A pair of horn beakers from a venerable Oxford boozer c.1897. Courtesy Museum of Oxford

a fresco painting in orange with grape motifs

Elizabethan Wall Painting from the Salutation Tavern. Courtesy Museum of Oxford

There will be beer bottles from Morrells Brewery, stoneware ginger beer bottles, bottle labels, a spittoon from what was the Elm Tree pub on Cowley Road, (actually now a pub called Big Society), an eagle from the gates of the Eagle Steam Brewery, an Elizabethan wall painting from the Salutation Tavern, hop weighing equipment, firkins and trollies to explain about pubs and also the process.

As well as the objects there are stories such as the St Scholastica Day Riots, which are really important for explaining the history of the town versus gown story, which refers to the historic tension between Oxford University students and the townspeople.

In 1355 at the Swyndlestock Tavern, which was literally just across the road from where the Museum of Oxford is now, a riot broke out because of the quality of the wine being served. Some students were very unhappy and this dispute kicked off a massive fight; although there’s not actually a specific number for the amount of townsfolk killed, this pub brawl resulted in 63 students dying.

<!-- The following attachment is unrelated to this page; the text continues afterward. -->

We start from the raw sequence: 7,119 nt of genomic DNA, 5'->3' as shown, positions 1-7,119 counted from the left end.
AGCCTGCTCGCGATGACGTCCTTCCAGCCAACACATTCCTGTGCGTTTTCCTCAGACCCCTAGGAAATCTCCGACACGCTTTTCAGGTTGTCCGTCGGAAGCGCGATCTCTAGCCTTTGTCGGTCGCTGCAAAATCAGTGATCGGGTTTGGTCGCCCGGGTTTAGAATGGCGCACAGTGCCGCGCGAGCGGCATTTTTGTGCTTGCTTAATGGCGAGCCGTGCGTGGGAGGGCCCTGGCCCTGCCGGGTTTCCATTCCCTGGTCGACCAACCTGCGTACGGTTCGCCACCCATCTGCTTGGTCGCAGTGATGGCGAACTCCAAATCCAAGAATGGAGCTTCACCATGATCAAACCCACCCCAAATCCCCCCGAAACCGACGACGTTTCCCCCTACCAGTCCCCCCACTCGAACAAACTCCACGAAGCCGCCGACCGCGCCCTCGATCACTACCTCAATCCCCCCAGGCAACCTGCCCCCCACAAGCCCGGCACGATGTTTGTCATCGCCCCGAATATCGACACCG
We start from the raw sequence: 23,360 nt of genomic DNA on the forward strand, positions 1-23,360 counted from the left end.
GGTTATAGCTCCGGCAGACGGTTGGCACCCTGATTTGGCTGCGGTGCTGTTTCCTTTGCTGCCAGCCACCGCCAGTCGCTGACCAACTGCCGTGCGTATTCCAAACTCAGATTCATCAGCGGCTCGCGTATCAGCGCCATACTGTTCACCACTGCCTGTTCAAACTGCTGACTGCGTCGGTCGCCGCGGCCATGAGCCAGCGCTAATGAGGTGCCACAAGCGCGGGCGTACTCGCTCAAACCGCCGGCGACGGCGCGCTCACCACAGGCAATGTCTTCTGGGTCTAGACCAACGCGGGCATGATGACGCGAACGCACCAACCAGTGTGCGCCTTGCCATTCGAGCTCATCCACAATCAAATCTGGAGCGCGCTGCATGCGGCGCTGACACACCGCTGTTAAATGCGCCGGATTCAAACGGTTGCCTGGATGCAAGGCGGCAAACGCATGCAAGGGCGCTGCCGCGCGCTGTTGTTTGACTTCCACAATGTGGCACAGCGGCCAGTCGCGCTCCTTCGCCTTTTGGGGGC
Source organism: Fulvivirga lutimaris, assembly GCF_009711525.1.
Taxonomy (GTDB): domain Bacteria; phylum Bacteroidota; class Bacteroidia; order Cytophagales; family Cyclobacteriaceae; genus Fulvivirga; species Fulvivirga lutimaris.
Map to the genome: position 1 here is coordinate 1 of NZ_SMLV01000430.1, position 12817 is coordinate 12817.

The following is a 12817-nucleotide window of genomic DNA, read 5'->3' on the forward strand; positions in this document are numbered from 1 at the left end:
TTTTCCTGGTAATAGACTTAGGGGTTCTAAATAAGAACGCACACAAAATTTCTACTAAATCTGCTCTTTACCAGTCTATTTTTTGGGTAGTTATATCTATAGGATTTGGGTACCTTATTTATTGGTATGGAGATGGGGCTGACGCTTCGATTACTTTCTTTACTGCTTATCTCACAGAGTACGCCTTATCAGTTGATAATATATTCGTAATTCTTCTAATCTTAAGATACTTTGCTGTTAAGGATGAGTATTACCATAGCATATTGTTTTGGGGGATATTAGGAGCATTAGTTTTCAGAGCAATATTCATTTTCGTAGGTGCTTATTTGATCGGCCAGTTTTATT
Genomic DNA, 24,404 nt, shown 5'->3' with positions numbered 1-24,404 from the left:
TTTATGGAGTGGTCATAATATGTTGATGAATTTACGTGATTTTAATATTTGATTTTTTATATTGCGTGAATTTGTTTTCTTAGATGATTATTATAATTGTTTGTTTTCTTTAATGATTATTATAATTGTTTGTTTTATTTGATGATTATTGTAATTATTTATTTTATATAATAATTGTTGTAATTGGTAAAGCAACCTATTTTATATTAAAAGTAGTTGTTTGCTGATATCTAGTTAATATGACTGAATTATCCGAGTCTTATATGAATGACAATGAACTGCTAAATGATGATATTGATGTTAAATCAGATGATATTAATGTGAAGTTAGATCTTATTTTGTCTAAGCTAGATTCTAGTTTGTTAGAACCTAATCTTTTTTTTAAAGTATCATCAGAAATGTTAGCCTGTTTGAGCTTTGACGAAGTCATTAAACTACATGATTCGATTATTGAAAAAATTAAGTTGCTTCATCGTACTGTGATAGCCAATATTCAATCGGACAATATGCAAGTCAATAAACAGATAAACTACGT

The mayor and bailiffs ended up having to attend Mass for the students who died and walk through the town ‘bare headed’ – a tradition that lasted for almost 500 years.

There’s a long history to that kind of tension in Oxford and even earlier in 1209 there was an incident where students and townspeople fought, resulting in people getting killed which led to people setting up in the University of Cambridge.

But throughout most of the history of the city, pubs have been there, feeding into the histories of Oxford.

an illustration showing a crowd of medieval people knocking seven bells out of each other

An Edwardian postcard depiction of The St Scholastica Day Riots of 1354. Courtesy Museum of Oxford

David Juler was talking to Richard Moss

The new pubs and brewing exhibition will be at the heart of transformed Museum of Oxford, which was partially closed in 2011 but is due to re-open in late 2020, tripled in size, to tell the often-overlooked story of Oxford, its people and its communities through exhibits, objects and oral histories.

To support the Museum of Oxford’s crowdfunding campaign to raise money for its new development visit: https://www.artfund.org/get-involved/art-happens/help-us-create-the-first-exhibition-at-our-new-museum-of-oxford


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Oxford, Oxfordshire